Saturday, July 25, 2009

Honey Used to Treat Burns, Allergies

Honey Has Many Benefits Beyond Taste
By Peggy Ussery, Dothan Eagle, 7/22/2009

For centuries, it has been used as a sweetener, a medicinal remedy and as a beauty aid. Cleopatra reportedly took regular milk and honey baths to maintain a youthful appearance, according to the National Honey Board. Honey’s antimicrobial properties made it a common wound dressing and infection fighter before the days of antibiotics. Today, some people still use honey — particularly manuka honey — to treat burns.

Some people swear by a dose of honey a day to ward off allergy attacks.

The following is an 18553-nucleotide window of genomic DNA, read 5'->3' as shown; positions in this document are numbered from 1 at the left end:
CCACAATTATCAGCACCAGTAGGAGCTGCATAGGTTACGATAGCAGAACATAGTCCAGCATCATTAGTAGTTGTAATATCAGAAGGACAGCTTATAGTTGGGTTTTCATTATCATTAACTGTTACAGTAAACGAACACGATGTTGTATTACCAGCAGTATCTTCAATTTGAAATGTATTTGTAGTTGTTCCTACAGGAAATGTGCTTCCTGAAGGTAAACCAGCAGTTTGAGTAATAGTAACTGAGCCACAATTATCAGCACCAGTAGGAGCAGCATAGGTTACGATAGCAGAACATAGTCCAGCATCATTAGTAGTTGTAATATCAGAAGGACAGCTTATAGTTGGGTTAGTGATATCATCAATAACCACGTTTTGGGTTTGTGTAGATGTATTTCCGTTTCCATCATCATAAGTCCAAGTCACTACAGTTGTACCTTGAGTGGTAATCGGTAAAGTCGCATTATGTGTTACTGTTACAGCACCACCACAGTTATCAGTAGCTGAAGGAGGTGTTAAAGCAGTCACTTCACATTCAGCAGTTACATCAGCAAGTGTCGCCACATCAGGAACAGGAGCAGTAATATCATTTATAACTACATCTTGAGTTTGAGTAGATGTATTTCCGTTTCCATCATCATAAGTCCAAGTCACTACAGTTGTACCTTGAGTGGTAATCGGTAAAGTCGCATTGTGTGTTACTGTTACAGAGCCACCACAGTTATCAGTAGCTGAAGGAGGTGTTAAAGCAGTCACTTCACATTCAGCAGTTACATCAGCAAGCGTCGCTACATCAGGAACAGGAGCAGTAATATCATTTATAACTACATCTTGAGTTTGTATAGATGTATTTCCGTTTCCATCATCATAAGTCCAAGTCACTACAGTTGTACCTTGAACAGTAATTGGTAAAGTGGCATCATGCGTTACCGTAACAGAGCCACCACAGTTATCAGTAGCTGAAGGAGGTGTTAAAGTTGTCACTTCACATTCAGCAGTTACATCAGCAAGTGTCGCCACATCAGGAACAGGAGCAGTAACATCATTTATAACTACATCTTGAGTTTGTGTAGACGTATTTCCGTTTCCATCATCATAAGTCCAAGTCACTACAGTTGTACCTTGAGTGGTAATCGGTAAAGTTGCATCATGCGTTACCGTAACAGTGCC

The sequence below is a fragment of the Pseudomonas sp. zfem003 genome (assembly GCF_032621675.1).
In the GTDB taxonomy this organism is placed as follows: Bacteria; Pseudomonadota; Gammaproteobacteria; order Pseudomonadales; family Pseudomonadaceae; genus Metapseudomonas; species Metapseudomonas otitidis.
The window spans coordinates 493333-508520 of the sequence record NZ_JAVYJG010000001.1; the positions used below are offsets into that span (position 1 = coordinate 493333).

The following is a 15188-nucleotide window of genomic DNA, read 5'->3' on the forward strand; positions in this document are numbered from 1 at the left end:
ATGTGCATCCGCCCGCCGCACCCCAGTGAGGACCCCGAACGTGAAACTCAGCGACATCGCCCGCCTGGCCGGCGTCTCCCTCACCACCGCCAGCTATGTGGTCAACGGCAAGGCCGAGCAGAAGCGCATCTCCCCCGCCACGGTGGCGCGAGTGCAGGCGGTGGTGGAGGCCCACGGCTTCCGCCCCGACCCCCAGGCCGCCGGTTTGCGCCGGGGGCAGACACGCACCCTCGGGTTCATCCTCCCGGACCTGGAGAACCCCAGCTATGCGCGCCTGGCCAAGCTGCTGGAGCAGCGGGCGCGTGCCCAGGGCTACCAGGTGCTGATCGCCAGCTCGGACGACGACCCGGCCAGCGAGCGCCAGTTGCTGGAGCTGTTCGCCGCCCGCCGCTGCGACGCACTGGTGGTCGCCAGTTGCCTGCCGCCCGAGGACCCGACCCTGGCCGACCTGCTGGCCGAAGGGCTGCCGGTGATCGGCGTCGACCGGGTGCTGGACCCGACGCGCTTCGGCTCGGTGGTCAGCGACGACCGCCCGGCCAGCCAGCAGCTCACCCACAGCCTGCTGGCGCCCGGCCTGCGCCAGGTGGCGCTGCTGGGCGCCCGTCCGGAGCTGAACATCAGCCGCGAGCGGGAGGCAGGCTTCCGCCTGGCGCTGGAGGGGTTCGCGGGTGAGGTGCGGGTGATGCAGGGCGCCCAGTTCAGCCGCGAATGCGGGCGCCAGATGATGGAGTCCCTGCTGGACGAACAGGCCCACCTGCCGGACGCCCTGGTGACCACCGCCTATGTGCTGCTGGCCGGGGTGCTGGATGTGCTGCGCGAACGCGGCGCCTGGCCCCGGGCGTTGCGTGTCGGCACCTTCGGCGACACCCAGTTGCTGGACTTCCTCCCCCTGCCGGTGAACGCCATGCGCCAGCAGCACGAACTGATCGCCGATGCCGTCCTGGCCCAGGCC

Honey has 64 calories, 17 grams of carbohydrates, zero fat and 16 grams of sugar per tablespoon. It is a carbohydrate that supplies the body and muscles with energy and contains vitamins, minerals, amino acids and acts as an antioxidant.

Honey’s benefits, flavor and coloring all goes back to the nectar bees bring back to their hive.

“The darker the honey the more twang and a little more bite there is to it,” said Phillip Carter, an urban regional extension agent with the Alabama Cooperative Extension System.

And it’s believed the darker the honey, the more powerful it is as an antioxidant.

Buckwheat honey — produced in Minnesota, New York, Ohio, Pennsylvania and Wisconsin — is dark and full-bodied…

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